Commercial and industrial facilities consume nearly half of the energy consumed in the U.S., but a significant part of that market has not yet adopted efficiency tools despite the financial value in those programs, according to a new study by Norwegian technical firm DNV GL.
The company’s Pulse Survey queried nearly 500 commercial facility managers across the U.S. to analyze energy management and efficiency investment patterns. They found that a majority of those facility managers set energy management goals and look for ways to realize the value.
DNV GL found that a majority (53 percent) of managers and business leaders in mid-to large-sized commercial facilities view energy efficiency as a proven operating and investment strategy. Eighty-four percent of the respondents who reported having taken steps to save energy reported at least one positive business benefit, such as lower operating costs or higher worker productivity.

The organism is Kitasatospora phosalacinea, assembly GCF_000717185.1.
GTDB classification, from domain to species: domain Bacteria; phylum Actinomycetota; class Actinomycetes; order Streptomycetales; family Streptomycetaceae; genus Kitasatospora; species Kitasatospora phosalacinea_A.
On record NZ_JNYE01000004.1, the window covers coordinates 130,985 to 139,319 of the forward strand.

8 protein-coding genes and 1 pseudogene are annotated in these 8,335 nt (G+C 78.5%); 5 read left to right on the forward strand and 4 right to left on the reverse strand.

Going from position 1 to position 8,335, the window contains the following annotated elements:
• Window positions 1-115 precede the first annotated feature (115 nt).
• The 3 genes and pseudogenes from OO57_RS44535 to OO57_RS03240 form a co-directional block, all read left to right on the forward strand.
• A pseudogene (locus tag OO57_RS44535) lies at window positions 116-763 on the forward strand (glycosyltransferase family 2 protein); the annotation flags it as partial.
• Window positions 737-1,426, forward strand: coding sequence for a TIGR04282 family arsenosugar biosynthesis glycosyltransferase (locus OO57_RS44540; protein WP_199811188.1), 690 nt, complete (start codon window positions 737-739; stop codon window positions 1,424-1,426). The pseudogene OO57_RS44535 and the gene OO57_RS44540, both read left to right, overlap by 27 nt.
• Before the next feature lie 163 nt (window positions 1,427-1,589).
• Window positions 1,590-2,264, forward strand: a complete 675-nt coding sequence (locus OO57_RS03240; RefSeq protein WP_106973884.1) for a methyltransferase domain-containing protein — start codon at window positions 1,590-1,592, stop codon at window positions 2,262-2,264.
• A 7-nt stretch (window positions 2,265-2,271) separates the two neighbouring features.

“We strongly believe that energy is just going to become a bigger and bigger expense, and finding new ways to cut costs in that area are key to future success,” one of the managers told DNV GL.
The survey indicated that 52 percent of commercial facility managers relied heavily on equipment and service vendors for advice on energy efficiency projects.
However, as DNV GL project director Mitch Rosenberg noted, “The survey revealed that a significant segment of the market has not adopted energy management and related capital improvement practices. Moreover, even among facilities that pursue energy efficiency, many opportunities to reduce energy use remain, particularly through improved operation and maintenance practices.”
Among DNV GL’s key findings was that facilities which set energy goals are twice as likely to make capital improvements reducing energy use as those who do not set such goals.
DNV GL’s Commercial Pulse survey was conducted in Q4 2015 with facility managers of 497 commercial and industrial (C&I) facilities nationwide. The sample for this online survey was restricted to facilities with 50 or more employees, which represents 60 percent of all C&I employment. The results were weighted to reflect the population of C&I facilities by size, region, building type, and participation in utility energy efficiency programs.